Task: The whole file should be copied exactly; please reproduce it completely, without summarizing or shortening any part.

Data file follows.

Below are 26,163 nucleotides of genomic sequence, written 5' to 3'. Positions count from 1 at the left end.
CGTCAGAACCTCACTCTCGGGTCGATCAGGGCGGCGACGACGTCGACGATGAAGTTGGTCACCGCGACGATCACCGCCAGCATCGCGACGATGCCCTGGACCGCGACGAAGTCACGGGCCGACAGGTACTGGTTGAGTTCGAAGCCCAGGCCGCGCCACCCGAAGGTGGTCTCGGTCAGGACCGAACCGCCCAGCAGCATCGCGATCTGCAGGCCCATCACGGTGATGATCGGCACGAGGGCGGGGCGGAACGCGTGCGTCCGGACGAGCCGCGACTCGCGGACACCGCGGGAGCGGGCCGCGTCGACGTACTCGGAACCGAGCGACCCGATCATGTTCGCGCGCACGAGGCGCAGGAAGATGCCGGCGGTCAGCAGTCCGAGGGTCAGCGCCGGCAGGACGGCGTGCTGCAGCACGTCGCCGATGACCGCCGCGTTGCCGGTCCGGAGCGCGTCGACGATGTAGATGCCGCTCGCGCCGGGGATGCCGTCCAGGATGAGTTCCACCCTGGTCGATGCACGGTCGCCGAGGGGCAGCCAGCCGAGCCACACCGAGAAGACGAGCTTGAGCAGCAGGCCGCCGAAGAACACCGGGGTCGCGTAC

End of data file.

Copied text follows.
Below are 26,163 nucleotides of genomic sequence, written 5' to 3'. Positions count from 1 at the left end.
CGTCAGAACCTCACTCTCGGGTCGATCAGGGCGGCGACGACGTCGACGATGAAGTTGGTCACCGCGACGATCACCGCCAGCATCGCGACGATGCCCTGGACCGCGACGAAGTCACGGGCCGACAGGTACTGGTTGAGTTCGAAGCCCAGGCCGCGCCACCCGAAGGTGGTCTCGGTCAGGACCGAACCGCCCAGCAGCATCGCGATCTGCAGGCCCATCACGGTGATGATCGGCACGAGGGCGGGGCGGAACGCGTGCGTCCGGACGAGCCGCGACTCGCGGACACCGCGGGAGCGGGCCGCGTCGACGTACTCGGAACCGAGCGACCCGATCATGTTCGCGCGCACGAGGCGCAGGAAGATGCCGGCGGTCAGCAGTCCGAGGGTCAGCGCCGGCAGGACGGCGTGCTGCAGCACGTCGCCGATGACCGCCGCGTTGCCGGTCCGGAGCGCGTCGACGATGTAGATGCCGCTCGCGCCGGGGATGCCGTCCAGGATGAGTTCCACCCTGGTCGATGCACGGTCGCCGAGGGGCAGCCAGCCGAGCCACACCGAGAAGACGAGCTTGAGCAGCAGGCCGCCGAAGAACACCGGGGTCGCGTAC